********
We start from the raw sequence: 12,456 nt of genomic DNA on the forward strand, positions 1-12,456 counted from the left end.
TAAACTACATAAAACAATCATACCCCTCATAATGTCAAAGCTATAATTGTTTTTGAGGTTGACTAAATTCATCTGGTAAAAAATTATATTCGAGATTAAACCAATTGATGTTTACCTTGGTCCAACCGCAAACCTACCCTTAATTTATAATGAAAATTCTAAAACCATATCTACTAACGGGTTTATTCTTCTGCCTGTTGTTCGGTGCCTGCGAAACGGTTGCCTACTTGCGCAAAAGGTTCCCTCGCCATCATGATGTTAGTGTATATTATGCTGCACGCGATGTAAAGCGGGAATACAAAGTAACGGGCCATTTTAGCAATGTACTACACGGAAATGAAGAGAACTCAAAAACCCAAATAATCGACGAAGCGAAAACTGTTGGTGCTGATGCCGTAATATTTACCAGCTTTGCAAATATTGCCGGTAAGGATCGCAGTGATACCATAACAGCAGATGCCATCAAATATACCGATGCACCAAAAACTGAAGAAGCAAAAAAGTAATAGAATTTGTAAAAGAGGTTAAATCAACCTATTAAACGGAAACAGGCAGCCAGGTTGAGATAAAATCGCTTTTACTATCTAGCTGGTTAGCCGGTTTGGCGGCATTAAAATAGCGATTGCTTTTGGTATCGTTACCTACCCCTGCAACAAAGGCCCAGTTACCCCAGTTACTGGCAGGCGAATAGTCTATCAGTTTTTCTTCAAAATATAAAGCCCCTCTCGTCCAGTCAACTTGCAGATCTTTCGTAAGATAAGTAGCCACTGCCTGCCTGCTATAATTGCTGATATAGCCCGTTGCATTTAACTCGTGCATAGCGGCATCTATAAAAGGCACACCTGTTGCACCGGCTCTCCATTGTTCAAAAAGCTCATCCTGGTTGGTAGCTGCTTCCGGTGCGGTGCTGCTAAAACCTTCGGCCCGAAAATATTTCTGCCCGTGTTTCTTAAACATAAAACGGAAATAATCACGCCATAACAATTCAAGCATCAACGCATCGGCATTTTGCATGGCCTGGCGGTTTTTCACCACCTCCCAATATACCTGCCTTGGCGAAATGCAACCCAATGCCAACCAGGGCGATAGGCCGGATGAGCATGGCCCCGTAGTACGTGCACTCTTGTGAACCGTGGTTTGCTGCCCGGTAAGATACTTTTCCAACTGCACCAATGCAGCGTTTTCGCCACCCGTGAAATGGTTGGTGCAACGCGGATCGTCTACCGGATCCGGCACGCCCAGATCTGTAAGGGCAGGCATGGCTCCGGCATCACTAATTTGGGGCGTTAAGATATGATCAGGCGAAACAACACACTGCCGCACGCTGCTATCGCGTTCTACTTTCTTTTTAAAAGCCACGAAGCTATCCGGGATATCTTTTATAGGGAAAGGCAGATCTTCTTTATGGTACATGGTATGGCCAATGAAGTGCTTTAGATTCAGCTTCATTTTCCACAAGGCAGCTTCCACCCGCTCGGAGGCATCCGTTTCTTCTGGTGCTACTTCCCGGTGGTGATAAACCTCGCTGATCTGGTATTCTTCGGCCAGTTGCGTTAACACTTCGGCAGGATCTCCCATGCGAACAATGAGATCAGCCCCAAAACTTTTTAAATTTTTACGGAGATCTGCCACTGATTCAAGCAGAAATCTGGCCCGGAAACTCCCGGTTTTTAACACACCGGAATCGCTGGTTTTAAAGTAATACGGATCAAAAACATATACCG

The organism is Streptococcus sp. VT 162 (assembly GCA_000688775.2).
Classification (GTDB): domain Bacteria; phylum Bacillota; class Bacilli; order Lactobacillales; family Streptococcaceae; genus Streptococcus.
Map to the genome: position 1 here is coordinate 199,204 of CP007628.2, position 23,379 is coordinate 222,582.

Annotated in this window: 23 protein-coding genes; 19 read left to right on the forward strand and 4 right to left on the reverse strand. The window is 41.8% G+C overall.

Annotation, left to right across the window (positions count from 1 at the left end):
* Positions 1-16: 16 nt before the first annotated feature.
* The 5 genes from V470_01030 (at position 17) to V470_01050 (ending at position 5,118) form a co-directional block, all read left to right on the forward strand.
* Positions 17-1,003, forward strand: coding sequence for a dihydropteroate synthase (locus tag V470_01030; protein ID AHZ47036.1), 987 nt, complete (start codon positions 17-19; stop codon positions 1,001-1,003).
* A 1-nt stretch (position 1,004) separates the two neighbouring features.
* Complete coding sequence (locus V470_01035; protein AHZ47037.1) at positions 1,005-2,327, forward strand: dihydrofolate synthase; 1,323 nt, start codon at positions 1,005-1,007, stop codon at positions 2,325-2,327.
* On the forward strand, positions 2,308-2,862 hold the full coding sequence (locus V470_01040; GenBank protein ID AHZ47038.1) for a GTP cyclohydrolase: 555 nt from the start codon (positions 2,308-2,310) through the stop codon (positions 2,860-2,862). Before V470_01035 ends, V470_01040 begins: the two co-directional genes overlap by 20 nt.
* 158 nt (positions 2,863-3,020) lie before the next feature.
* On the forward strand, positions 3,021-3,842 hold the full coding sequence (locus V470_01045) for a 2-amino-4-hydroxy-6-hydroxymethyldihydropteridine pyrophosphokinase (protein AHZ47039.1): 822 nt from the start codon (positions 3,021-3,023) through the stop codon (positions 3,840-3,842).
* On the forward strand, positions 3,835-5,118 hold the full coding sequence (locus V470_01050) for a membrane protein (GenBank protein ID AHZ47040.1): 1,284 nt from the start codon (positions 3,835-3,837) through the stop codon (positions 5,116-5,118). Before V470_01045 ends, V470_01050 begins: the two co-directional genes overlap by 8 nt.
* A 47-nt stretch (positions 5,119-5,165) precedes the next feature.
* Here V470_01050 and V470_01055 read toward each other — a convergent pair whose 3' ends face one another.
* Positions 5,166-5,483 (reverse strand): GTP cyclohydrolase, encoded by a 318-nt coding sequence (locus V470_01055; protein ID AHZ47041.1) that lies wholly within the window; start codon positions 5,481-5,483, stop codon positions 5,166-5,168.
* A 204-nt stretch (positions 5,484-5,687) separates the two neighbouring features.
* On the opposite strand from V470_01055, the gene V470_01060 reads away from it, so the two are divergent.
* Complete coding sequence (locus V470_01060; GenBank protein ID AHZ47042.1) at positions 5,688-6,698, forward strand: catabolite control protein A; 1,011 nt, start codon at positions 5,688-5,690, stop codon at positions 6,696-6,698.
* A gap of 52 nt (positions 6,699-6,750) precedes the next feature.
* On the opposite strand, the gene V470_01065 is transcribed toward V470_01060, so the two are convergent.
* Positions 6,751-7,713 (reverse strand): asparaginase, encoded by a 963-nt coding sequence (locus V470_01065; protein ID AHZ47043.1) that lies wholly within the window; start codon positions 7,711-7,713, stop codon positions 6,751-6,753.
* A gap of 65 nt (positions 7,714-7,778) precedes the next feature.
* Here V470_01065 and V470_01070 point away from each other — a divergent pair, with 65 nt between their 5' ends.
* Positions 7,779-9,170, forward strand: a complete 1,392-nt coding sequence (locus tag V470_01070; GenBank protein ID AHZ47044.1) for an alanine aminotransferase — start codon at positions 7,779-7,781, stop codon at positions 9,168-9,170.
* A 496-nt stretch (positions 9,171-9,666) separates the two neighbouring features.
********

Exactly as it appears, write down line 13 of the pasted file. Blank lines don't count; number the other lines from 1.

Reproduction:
* On the forward strand, positions 2,308-2,862 hold the full coding sequence (locus V470_01040; GenBank protein ID AHZ47038.1) for a GTP cyclohydrolase: 555 nt from the start codon (positions 2,308-2,310) through the stop codon (positions 2,860-2,862). Before V470_01035 ends, V470_01040 begins: the two co-directional genes overlap by 20 nt.